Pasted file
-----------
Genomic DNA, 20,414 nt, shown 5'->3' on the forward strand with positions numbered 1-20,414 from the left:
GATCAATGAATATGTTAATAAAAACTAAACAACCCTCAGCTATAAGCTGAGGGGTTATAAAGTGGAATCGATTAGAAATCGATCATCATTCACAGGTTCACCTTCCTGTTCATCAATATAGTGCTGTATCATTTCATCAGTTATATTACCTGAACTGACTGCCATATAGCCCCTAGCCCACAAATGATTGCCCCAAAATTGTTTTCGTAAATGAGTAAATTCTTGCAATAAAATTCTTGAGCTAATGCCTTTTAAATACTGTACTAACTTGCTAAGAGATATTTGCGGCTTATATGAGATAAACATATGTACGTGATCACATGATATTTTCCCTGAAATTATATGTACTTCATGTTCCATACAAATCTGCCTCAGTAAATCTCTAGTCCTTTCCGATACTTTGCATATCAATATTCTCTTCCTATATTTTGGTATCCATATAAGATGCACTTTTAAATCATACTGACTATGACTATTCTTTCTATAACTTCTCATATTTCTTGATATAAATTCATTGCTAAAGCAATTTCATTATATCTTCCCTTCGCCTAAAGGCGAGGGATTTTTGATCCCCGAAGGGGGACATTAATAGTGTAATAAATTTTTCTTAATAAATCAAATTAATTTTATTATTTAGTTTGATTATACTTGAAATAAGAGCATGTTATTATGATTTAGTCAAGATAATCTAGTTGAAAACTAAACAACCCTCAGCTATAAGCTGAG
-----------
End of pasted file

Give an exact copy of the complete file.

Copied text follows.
Genomic DNA, 20,414 nt, shown 5'->3' on the forward strand with positions numbered 1-20,414 from the left:
GATCAATGAATATGTTAATAAAAACTAAACAACCCTCAGCTATAAGCTGAGGGGTTATAAAGTGGAATCGATTAGAAATCGATCATCATTCACAGGTTCACCTTCCTGTTCATCAATATAGTGCTGTATCATTTCATCAGTTATATTACCTGAACTGACTGCCATATAGCCCCTAGCCCACAAATGATTGCCCCAAAATTGTTTTCGTAAATGAGTAAATTCTTGCAATAAAATTCTTGAGCTAATGCCTTTTAAATACTGTACTAACTTGCTAAGAGATATTTGCGGCTTATATGAGATAAACATATGTACGTGATCACATGATATTTTCCCTGAAATTATATGTACTTCATGTTCCATACAAATCTGCCTCAGTAAATCTCTAGTCCTTTCCGATACTTTGCATATCAATATTCTCTTCCTATATTTTGGTATCCATATAAGATGCACTTTTAAATCATACTGACTATGACTATTCTTTCTATAACTTCTCATATTTCTTGATATAAATTCATTGCTAAAGCAATTTCATTATATCTTCCCTTCGCCTAAAGGCGAGGGATTTTTGATCCCCGAAGGGGGACATTAATAGTGTAATAAATTTTTCTTAATAAATCAAATTAATTTTATTATTTAGTTTGATTATACTTGAAATAAGAGCATGTTATTATGATTTAGTCAAGATAATCTAGTTGAAAACTAAACAACCCTCAGCTATAAGCTGAG